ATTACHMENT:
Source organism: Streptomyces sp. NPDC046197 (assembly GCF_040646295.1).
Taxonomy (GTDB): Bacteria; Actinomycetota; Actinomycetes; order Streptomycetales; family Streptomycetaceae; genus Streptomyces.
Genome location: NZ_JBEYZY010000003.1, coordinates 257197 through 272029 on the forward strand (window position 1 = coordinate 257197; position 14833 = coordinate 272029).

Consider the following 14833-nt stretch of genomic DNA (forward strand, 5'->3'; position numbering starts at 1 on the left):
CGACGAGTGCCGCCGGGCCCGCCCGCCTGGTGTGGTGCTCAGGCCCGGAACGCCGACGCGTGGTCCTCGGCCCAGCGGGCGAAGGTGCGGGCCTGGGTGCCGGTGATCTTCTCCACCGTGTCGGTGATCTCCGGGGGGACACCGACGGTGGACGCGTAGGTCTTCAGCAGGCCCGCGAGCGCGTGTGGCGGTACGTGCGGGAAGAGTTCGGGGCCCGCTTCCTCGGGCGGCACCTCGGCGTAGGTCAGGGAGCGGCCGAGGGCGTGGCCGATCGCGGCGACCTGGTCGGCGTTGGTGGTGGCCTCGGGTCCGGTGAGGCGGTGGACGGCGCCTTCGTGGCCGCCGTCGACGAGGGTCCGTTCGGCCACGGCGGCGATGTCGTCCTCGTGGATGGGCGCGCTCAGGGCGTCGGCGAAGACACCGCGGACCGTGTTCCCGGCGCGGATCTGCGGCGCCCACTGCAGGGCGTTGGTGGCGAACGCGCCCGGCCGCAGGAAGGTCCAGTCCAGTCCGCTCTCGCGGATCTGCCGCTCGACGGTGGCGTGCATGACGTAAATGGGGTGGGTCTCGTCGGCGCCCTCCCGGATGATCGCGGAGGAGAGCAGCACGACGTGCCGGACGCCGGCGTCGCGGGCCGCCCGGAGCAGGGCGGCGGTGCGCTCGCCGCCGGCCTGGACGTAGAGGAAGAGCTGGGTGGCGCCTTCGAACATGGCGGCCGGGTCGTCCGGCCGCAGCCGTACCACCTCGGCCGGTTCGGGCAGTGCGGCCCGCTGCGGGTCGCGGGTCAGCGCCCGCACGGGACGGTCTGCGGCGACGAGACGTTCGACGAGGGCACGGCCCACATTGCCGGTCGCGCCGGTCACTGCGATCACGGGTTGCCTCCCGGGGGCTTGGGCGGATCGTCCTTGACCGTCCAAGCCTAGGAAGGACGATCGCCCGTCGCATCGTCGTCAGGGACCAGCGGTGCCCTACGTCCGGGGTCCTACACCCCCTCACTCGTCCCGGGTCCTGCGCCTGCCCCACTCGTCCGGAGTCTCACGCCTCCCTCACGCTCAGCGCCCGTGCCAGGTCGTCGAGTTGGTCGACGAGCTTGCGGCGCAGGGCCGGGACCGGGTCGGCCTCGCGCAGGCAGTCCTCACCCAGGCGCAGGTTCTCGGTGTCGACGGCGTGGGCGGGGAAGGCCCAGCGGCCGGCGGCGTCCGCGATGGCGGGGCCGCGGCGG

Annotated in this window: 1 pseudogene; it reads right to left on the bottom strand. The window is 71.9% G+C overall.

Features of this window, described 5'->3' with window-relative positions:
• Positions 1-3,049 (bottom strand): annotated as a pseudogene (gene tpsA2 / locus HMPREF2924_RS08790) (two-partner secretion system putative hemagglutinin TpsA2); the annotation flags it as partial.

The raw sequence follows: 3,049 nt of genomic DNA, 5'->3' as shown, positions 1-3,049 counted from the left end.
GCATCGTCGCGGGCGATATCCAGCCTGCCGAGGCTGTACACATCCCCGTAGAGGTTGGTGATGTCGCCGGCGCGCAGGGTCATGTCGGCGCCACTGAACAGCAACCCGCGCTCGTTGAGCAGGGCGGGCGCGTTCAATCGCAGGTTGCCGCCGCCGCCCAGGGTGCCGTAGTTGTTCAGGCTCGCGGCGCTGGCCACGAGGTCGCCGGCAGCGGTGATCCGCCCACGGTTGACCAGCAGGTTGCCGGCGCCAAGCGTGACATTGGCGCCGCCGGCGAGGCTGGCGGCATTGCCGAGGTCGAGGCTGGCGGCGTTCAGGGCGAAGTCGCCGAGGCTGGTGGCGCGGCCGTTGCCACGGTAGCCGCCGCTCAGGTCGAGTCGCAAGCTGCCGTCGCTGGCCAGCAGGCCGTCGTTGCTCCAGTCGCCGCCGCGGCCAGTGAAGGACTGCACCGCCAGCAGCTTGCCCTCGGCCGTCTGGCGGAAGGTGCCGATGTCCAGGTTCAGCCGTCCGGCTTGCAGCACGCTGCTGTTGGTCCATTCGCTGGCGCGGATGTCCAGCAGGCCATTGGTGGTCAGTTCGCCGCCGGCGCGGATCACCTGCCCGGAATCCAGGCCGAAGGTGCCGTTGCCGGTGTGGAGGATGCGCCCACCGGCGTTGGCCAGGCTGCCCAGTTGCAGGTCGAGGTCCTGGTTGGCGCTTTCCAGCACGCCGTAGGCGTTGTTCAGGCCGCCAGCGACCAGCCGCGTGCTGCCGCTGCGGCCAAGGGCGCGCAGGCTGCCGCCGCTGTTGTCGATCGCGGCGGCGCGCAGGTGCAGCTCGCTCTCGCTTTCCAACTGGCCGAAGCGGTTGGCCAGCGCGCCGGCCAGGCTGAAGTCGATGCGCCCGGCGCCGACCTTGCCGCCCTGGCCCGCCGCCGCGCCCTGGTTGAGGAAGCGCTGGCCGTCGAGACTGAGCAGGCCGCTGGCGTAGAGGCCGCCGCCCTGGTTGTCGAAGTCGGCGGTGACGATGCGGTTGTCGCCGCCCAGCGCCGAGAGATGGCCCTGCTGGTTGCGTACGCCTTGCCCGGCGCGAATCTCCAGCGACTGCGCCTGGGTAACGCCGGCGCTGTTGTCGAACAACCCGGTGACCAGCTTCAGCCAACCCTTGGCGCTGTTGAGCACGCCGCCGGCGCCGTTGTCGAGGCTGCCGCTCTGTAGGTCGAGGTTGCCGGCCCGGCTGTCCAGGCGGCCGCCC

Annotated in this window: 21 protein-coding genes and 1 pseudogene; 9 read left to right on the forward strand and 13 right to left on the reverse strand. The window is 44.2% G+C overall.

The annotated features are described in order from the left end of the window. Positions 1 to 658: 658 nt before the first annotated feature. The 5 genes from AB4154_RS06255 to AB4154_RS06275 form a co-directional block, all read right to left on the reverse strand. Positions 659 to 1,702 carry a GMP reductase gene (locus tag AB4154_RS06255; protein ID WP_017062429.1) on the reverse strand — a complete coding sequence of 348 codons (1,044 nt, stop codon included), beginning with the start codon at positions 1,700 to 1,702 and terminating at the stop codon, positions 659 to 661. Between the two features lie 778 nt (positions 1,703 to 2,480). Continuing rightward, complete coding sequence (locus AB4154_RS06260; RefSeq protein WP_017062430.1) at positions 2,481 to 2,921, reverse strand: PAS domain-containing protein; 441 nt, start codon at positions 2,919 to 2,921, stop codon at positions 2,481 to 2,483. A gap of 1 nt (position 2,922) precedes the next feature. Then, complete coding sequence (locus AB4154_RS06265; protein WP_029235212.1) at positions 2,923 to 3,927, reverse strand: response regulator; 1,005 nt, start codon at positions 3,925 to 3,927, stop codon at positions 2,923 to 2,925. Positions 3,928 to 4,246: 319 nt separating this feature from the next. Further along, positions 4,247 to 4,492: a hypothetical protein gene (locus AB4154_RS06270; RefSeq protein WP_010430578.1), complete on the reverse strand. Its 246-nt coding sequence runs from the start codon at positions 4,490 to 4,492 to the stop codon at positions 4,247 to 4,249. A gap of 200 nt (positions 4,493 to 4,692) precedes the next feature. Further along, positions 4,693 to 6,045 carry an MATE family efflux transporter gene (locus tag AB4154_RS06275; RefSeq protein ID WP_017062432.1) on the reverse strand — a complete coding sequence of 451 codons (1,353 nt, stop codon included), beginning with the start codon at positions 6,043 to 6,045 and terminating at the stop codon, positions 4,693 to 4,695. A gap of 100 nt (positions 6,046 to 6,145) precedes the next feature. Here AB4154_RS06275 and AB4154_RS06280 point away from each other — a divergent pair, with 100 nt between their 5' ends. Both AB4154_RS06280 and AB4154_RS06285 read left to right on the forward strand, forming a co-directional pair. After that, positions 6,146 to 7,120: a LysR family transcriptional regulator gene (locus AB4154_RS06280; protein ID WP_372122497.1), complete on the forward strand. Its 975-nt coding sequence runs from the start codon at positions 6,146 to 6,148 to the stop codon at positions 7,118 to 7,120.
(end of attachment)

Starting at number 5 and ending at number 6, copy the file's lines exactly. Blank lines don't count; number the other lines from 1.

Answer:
CGACGAGTGCCGCCGGGCCCGCCCGCCTGGTGTGGTGCTCAGGCCCGGAACGCCGACGCGTGGTCCTCGGCCCAGCGGGCGAAGGTGCGGGCCTGGGTGCCGGTGATCTTCTCCACCGTGTCGGTGATCTCCGGGGGGACACCGACGGTGGACGCGTAGGTCTTCAGCAGGCCCGCGAGCGCGTGTGGCGGTACGTGCGGGAAGAGTTCGGGGCCCGCTTCCTCGGGCGGCACCTCGGCGTAGGTCAGGGAGCGGCCGAGGGCGTGGCCGATCGCGGCGACCTGGTCGGCGTTGGTGGTGGCCTCGGGTCCGGTGAGGCGGTGGACGGCGCCTTCGTGGCCGCCGTCGACGAGGGTCCGTTCGGCCACGGCGGCGATGTCGTCCTCGTGGATGGGCGCGCTCAGGGCGTCGGCGAAGACACCGCGGACCGTGTTCCCGGCGCGGATCTGCGGCGCCCACTGCAGGGCGTTGGTGGCGAACGCGCCCGGCCGCAGGAAGGTCCAGTCCAGTCCGCTCTCGCGGATCTGCCGCTCGACGGTGGCGTGCATGACGTAAATGGGGTGGGTCTCGTCGGCGCCCTCCCGGATGATCGCGGAGGAGAGCAGCACGACGTGCCGGACGCCGGCGTCGCGGGCCGCCCGGAGCAGGGCGGCGGTGCGCTCGCCGCCGGCCTGGACGTAGAGGAAGAGCTGGGTGGCGCCTTCGAACATGGCGGCCGGGTCGTCCGGCCGCAGCCGTACCACCTCGGCCGGTTCGGGCAGTGCGGCCCGCTGCGGGTCGCGGGTCAGCGCCCGCACGGGACGGTCTGCGGCGACGAGACGTTCGACGAGGGCACGGCCCACATTGCCGGTCGCGCCGGTCACTGCGATCACGGGTTGCCTCCCGGGGGCTTGGGCGGATCGTCCTTGACCGTCCAAGCCTAGGAAGGACGATCGCCCGTCGCATCGTCGTCAGGGACCAGCGGTGCCCTACGTCCGGGGTCCTACACCCCCTCACTCGTCCCGGGTCCTGCGCCTGCCCCACTCGTCCGGAGTCTCACGCCTCCCTCACGCTCAGCGCCCGTGCCAGGTCGTCGAGTTGGTCGACGAGCTTGCGGCGCAGGGCCGGGACCGGGTCGGCCTCGCGCAGGCAGTCCTCACCCAGGCGCAGGTTCTCGGTGTCGACGGCGTGGGCGGGGAAGGCCCAGCGGCCGGCGGCGTCCGCGATGGCGGGGCCGCGGCGG

Annotated in this window: 1 pseudogene; it reads right to left on the bottom strand. The window is 71.9% G+C overall.